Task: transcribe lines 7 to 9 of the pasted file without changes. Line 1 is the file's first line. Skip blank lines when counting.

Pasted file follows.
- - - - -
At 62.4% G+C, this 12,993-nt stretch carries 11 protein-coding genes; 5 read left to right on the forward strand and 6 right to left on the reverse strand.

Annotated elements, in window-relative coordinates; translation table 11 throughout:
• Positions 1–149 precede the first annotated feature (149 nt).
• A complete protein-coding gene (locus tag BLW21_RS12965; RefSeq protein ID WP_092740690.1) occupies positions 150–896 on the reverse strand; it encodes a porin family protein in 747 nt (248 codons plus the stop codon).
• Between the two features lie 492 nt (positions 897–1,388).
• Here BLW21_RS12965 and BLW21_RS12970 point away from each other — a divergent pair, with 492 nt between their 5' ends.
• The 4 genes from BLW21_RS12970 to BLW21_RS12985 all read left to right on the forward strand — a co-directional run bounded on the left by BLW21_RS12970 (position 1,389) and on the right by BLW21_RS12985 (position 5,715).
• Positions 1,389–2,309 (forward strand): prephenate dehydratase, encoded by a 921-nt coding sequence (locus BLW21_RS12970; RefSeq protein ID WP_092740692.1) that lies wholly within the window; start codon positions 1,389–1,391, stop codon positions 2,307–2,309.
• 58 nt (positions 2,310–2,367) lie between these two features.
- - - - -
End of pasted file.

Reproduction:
• The 4 genes from BLW21_RS12970 to BLW21_RS12985 all read left to right on the forward strand — a co-directional run bounded on the left by BLW21_RS12970 (position 1,389) and on the right by BLW21_RS12985 (position 5,715).
• Positions 1,389–2,309 (forward strand): prephenate dehydratase, encoded by a 921-nt coding sequence (locus BLW21_RS12970; RefSeq protein ID WP_092740692.1) that lies wholly within the window; start codon positions 1,389–1,391, stop codon positions 2,307–2,309.
• 58 nt (positions 2,310–2,367) lie between these two features.